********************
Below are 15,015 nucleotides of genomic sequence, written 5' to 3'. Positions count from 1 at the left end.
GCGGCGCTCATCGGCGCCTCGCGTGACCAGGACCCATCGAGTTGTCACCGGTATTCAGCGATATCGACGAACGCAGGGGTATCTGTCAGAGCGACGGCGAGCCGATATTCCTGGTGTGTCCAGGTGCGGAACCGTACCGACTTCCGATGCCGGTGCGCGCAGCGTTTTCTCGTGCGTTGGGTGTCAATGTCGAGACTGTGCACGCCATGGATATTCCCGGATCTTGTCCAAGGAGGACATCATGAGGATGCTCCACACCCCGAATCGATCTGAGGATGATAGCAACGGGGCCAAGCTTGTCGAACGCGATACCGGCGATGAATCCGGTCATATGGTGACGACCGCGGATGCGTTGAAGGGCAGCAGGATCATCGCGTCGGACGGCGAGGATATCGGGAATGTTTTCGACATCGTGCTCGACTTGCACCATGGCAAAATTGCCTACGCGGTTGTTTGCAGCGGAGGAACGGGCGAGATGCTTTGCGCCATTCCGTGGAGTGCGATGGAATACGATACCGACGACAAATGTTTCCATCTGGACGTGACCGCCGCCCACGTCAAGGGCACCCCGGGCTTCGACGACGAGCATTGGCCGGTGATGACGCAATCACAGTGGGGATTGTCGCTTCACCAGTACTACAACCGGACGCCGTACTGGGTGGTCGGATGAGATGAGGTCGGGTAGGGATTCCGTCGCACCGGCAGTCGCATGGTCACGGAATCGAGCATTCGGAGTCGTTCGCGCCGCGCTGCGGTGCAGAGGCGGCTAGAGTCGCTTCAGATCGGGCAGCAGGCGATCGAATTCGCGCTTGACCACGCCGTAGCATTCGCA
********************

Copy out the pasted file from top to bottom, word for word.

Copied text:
Below are 15,015 nucleotides of genomic sequence, written 5' to 3'. Positions count from 1 at the left end.
GCGGCGCTCATCGGCGCCTCGCGTGACCAGGACCCATCGAGTTGTCACCGGTATTCAGCGATATCGACGAACGCAGGGGTATCTGTCAGAGCGACGGCGAGCCGATATTCCTGGTGTGTCCAGGTGCGGAACCGTACCGACTTCCGATGCCGGTGCGCGCAGCGTTTTCTCGTGCGTTGGGTGTCAATGTCGAGACTGTGCACGCCATGGATATTCCCGGATCTTGTCCAAGGAGGACATCATGAGGATGCTCCACACCCCGAATCGATCTGAGGATGATAGCAACGGGGCCAAGCTTGTCGAACGCGATACCGGCGATGAATCCGGTCATATGGTGACGACCGCGGATGCGTTGAAGGGCAGCAGGATCATCGCGTCGGACGGCGAGGATATCGGGAATGTTTTCGACATCGTGCTCGACTTGCACCATGGCAAAATTGCCTACGCGGTTGTTTGCAGCGGAGGAACGGGCGAGATGCTTTGCGCCATTCCGTGGAGTGCGATGGAATACGATACCGACGACAAATGTTTCCATCTGGACGTGACCGCCGCCCACGTCAAGGGCACCCCGGGCTTCGACGACGAGCATTGGCCGGTGATGACGCAATCACAGTGGGGATTGTCGCTTCACCAGTACTACAACCGGACGCCGTACTGGGTGGTCGGATGAGATGAGGTCGGGTAGGGATTCCGTCGCACCGGCAGTCGCATGGTCACGGAATCGAGCATTCGGAGTCGTTCGCGCCGCGCTGCGGTGCAGAGGCGGCTAGAGTCGCTTCAGATCGGGCAGCAGGCGATCGAATTCGCGCTTGACCACGCCGTAGCATTCGCA